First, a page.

PBOC Intervention Fails to Halt RMB Decline

By Kathleen Li
Kathleen Li
Kathleen Li
Kathleen Li has contributed to The Epoch Times since 2009 and focuses on China-related topics. She is an engineer, chartered in civil and structural engineering in Australia.
April 30, 2022 Updated: May 1, 2022

The onshore exchange rate of RMB against the U.S. dollar stopped falling briefly on April 26 under the policy adjustment of the People’s Bank of China (PBOC), but continued falling to close at 6.6115 on April 28, down 546 basis points from the previous trading day. An expert believes that the RMB exchange rate is bound to break 7 in the coming year. An expert from a Chinese Communist Party (CCP) think tank has pointed out that it is difficult for the authorities to retain foreign investment by only stabilizing the exchange rate, which will result in a high level of foreign investment cashing out.

After the RMB exchange rate dropped for five consecutive days, the PBOC announced on the evening of April 25 it would lower the reserve requirement ratio (RRR) for foreign exchange deposits of financial institutions, that is, from the current 9 percent to 8 percent starting May 15. It was the first cut since the PBOC set up the reserve system in November 2004.

The foreign exchange reserve requirement ratio (RRR) refers to the proportion of foreign exchange deposits that financial institutions must make with the PBOC. At the end of March, China had $1.05 trillion in foreign currency deposits. A 1 percentage point cut in the reserve requirement ratio could in theory release $10.5 billion in foreign exchange liquidity.

Since April, the RMB has fluctuated by more than 2,500 basis points, from 6.34 at the beginning of April to 6.4 on April 20 and then 6.5 on April 22. The impact of the RRR cut lasted for two days. On April 28, the RMB broke through 6.6, meaning it was back to its November 2020 level against the dollar.

Several Chinese media outlets have attributed the RMB plunge on April 28 to the Bank of Japan’s (BOJ) interest rate decision, and statement that Japan would continue its ultra-loose monetary policy, keeping short-term interest rates at minus 0.1 percent and keeping long-term interest rates at around zero by buying long-term government bonds.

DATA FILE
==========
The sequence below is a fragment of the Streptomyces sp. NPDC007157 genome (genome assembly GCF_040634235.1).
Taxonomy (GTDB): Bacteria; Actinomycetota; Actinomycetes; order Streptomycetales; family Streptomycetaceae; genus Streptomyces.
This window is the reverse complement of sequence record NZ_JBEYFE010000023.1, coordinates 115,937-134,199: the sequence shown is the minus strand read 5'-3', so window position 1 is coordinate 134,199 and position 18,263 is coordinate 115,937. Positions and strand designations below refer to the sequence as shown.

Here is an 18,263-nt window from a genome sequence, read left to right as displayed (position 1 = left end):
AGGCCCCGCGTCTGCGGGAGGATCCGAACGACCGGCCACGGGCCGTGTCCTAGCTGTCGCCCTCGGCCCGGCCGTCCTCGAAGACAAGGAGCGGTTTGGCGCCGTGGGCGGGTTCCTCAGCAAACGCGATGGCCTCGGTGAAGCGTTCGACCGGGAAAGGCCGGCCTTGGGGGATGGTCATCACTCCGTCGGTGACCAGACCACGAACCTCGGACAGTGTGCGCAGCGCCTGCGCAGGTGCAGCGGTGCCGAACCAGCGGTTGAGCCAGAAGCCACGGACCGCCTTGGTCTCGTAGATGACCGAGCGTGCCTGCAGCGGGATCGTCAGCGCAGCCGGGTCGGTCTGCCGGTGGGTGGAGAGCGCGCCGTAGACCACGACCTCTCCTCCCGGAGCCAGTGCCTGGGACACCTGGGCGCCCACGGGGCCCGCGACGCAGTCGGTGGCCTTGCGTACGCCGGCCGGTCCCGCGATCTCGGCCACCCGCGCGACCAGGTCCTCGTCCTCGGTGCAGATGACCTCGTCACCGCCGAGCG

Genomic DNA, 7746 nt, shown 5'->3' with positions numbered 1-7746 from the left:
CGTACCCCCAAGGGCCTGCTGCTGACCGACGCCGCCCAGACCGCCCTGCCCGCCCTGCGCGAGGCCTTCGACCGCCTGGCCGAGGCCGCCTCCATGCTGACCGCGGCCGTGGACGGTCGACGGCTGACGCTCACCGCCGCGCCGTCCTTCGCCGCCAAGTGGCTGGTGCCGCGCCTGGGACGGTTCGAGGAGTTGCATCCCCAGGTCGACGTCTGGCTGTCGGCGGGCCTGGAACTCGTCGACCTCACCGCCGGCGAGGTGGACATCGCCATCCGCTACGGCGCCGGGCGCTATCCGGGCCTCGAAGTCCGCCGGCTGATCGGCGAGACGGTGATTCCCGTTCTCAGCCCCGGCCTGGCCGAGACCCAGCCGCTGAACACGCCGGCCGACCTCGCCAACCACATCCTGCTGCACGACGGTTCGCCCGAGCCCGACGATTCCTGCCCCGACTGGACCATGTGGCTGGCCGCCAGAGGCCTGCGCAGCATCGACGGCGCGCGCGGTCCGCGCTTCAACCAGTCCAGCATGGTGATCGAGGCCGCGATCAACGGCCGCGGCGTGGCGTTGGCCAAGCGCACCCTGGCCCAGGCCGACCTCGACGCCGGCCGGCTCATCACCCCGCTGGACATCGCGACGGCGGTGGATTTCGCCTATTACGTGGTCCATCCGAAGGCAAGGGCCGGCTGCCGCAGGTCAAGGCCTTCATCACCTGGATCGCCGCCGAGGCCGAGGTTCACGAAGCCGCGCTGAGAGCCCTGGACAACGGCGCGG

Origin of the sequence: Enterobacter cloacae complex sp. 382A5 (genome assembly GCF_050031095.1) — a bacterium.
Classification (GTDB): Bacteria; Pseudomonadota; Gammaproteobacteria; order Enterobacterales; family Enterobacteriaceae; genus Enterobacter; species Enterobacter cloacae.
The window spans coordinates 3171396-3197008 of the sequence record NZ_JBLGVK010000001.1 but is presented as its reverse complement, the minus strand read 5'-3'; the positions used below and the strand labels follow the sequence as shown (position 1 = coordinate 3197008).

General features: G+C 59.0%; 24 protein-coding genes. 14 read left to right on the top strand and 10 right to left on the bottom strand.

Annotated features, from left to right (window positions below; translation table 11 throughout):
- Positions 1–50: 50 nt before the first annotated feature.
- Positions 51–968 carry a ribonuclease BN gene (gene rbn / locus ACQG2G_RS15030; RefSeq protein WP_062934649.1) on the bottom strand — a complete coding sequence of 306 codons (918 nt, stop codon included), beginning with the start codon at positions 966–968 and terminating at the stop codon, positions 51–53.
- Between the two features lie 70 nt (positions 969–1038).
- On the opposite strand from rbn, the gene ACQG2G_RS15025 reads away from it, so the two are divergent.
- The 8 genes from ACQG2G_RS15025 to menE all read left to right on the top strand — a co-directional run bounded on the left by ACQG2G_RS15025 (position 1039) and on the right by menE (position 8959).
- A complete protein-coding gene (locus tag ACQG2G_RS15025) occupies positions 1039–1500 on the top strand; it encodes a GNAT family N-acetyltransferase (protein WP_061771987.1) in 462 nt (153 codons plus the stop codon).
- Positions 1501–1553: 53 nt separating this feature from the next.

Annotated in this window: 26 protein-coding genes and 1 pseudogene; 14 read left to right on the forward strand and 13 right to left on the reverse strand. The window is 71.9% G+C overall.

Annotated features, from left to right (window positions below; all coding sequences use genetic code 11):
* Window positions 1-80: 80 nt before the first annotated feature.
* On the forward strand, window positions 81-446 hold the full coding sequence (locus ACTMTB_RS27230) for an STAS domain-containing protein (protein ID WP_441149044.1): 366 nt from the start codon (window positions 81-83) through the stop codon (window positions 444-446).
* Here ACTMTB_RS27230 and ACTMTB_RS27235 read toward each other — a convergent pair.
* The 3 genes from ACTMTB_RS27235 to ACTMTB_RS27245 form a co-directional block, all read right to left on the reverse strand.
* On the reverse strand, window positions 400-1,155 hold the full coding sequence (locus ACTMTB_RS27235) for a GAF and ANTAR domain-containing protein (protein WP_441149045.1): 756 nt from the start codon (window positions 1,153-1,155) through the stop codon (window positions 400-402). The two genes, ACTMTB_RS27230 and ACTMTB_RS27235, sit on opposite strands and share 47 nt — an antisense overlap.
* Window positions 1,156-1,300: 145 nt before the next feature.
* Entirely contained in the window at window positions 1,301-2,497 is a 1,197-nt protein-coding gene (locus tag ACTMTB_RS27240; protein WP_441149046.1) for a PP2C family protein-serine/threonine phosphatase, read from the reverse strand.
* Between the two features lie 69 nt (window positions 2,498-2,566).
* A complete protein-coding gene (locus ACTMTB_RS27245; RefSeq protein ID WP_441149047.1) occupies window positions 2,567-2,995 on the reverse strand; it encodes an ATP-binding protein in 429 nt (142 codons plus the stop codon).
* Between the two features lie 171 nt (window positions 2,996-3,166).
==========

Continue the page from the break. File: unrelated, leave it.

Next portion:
However, it is inevitable that the yuan’s value will fall below 7 yuan to the U.S. dollar in the next year, according to Professor Wu Mingde, a senior UK-based banker.

Yuan is not a free currency, Professor Wu told The Epoch Times on April 25. It is controlled, and now the falling of the yuan is just its natural path when government control no long serves the purpose.

On why the dollar is so strong, Professor Wu said said that in order to fight inflation, the Federal Reserve plans to increase interest rates. Rate increases are expected on May 4, in late June, and at the end of July meetings. The dollar has yet to raise rates by more than 0.5 percent after a 0.5 percent increase in 2000. Therefore, the Fed’s future rate increases are expected to be comparable to the strength of former president Reagan’s 1980s fight against inflation of more than 10 percent.

“The most attractive thing about the yuan since Biden came on the scene is that it has higher interest rates than the dollar,” he added.

By April 2022, a large number of foreign investments had left the Chinese market due to the narrowing interest rate gap between China and the United States, the escalation of the pandemic in China, and the geopolitical impact of the Russia-Ukraine war.

In February, foreign investors reduced their holdings of RMB bonds by a net 80.3 billion RMB (about $12 billion), including a net 35.4 billion RMB (about $5.3 billion) in government bonds.

In March, foreign investors began sharply reducing their holdings of RMB ordinary shares (A shares). As of March 15, net sales under the China stock connect totaled 64.5 billion yuan (about $9.7 billion). Despite the foreign inflows, net sales under the China stock connect totaled 21.6 billion yuan (about $3.2 billion) as of April 27, compared with net purchases of 143.5 billion yuan (about $21.5 billion) in the same period last year.

Exchange rate fluctuations are the result of foreign capital reducing its holdings of RMB assets, rather than the cause, Guan Tao, an expert at a CCP think tank, said in an article published on April 28.

If the exchange rate is under pressure, it will be difficult to retain foreign capital by only stabilizing the exchange rate, Guan argued, which will result in foreign capital leaving the market. “Our past experience tells us that rigid exchange rate and financial openness are dangerous policy combinations,” he said.

Guan Tao is the global chief economist of BOC International (China) Co., Ltd. (601696.SH) and a guest researcher of the China Finance 40 Forum (CF40), a high-end financial think tank in China.

Regarding the RMB’s 2,000-basis point drop in a week, Chinese media Caixin reported on April 26 that judging from its response so far, the PBOC seems to be more tolerant of the devaluation this time.

Kathleen Li
Kathleen Li has contributed to The Epoch Times since 2009 and focuses on China-related topics. She is an engineer, chartered in civil and structural engineering in Australia.